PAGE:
New pictures of the Symbian^4 homescreen surface
In the past, we’ve seen some demo videos of the new UI in Symbian^4, there was also Nokia’s UI concept proposal before that, and now new pictures of the Symbian^4 homescreen have surfaced on the Symbian Developer Wiki.
These are built in an emulator, using the Qt for Windows SDK.
Symbian^4 will feature a complete Qt-based UI redesign compared to its predecessors (such as Symbian^3 powering the upcoming Nokia N8).
There are clear similarities between these screenshots and the previously released videos and pictures. However, the signal bars and battery indicator have moved to a slim top bar that wasn’t there before, and their place in the left side of the main bar was taken by a drop-down menu arrow. On the right of the main bar there seems to be an Application Menu launcher button, and the central drop-down options menu idea was kept:
The now extensively-used ‘dots’ that show you which homescreen you’re on also appear at the bottom of the homescreen, which is otherwise empty of any controls.
Here we have a pop-up menu example. You invoke this by long-pressing the screen:
Also available are a few other screenshots, that show applications grouped by category, an application search app, and how choosing your background image looks. Here they are:
While Symbian^4 is still in development, and a number of things could change before it launches, it may be safe to claim that the release version will feature a homescreen design if not identical, then at least very similar to what you see here.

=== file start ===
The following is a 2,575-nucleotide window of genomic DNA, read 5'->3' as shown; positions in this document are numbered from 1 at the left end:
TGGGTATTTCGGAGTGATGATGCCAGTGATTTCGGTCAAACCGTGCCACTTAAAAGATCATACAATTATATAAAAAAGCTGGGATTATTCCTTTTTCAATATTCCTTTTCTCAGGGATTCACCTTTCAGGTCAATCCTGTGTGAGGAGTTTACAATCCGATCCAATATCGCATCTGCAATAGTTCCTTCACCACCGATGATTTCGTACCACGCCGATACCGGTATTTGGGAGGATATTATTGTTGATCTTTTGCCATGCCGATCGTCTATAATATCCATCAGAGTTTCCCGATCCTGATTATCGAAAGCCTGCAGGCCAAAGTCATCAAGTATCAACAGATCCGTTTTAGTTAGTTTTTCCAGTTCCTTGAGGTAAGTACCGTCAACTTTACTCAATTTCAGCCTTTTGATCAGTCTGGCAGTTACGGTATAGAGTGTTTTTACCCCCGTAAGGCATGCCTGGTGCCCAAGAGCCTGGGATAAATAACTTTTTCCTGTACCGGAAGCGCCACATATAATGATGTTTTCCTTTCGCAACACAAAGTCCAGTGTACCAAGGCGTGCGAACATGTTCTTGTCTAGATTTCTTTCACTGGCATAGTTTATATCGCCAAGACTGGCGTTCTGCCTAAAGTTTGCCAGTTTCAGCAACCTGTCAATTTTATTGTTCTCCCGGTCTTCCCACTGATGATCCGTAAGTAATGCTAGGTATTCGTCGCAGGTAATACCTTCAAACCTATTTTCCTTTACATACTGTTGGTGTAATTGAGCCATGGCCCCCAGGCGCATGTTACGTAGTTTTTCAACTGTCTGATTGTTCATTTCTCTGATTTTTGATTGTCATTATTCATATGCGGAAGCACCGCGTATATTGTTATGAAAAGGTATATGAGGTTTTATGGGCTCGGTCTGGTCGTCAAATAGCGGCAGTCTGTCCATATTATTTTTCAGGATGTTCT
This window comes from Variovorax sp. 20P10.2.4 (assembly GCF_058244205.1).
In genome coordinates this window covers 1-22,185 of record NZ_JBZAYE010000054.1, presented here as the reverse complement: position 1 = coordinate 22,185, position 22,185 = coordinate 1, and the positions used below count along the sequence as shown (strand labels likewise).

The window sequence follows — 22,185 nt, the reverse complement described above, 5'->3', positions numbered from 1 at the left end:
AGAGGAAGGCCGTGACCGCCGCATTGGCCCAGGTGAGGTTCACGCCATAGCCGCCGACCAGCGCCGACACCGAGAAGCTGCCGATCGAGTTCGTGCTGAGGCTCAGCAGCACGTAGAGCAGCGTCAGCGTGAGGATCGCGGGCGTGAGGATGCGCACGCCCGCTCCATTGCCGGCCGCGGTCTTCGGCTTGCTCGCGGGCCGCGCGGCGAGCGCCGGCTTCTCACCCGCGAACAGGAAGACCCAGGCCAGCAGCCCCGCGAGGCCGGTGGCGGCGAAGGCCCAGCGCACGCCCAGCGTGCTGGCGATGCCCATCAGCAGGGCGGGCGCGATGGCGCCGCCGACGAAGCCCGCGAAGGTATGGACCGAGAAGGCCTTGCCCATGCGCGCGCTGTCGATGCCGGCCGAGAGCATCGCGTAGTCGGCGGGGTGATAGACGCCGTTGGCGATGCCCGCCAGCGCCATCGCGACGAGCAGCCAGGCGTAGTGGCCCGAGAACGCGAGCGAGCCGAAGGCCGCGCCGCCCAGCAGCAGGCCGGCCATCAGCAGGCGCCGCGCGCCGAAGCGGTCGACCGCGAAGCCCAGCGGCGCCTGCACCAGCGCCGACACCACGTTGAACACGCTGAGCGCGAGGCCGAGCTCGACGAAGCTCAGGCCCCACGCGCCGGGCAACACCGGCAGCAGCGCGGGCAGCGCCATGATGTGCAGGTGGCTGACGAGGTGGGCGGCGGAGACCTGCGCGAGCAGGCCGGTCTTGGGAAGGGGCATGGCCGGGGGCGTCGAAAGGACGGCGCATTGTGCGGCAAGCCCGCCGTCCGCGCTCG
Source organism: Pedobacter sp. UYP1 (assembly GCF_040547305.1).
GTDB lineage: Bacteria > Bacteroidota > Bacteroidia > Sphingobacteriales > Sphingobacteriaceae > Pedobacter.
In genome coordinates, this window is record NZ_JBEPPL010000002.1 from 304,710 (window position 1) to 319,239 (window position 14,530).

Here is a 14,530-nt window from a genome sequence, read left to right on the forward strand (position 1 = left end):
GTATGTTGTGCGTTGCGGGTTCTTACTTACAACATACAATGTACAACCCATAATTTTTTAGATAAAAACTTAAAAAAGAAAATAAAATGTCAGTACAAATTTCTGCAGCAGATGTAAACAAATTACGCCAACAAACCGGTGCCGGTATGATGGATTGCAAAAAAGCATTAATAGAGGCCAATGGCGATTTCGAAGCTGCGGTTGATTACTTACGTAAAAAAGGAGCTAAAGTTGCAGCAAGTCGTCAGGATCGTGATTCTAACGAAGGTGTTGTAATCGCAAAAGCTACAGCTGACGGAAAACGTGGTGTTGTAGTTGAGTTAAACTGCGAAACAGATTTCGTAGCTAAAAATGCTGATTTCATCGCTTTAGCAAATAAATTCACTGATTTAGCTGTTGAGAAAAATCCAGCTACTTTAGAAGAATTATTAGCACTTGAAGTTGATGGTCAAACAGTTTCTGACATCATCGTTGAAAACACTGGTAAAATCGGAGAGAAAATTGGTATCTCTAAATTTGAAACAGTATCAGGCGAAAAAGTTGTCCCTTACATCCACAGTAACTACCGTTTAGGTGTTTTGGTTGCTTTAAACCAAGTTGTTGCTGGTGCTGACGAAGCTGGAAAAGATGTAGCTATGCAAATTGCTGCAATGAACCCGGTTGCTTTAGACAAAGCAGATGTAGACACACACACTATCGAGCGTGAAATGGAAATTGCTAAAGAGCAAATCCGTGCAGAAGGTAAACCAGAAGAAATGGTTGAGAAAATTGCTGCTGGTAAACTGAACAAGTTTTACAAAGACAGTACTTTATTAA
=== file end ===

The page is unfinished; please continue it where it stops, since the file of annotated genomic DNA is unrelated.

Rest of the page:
Symbian^4 should be finished by the end of this year and devices running it are expected in the first half of 2011.
As for the actual usability, or user-friendliness of the new design, I think we have to wait for actual devices to get an idea. There are certainly enough differences between the UI here and Symbian^3 or Symbian^1, that at least have the potential to silence all the outspoken critics of Symbian.
However, by Q2 2011 (when I’m betting the first Symbian^4 device will come to market), Symbian’s main competitor, Android, may have changed substantially, UI-wise, from what it is today, if rumors are to be believed, so it’s impossible at this point to paint a picture of what the mobile landscape will look like when Symbian^4 finally launches.
So, in short, what you see here will not change your life tomorrow, or even next month. But it may end up in your pocket in 2011.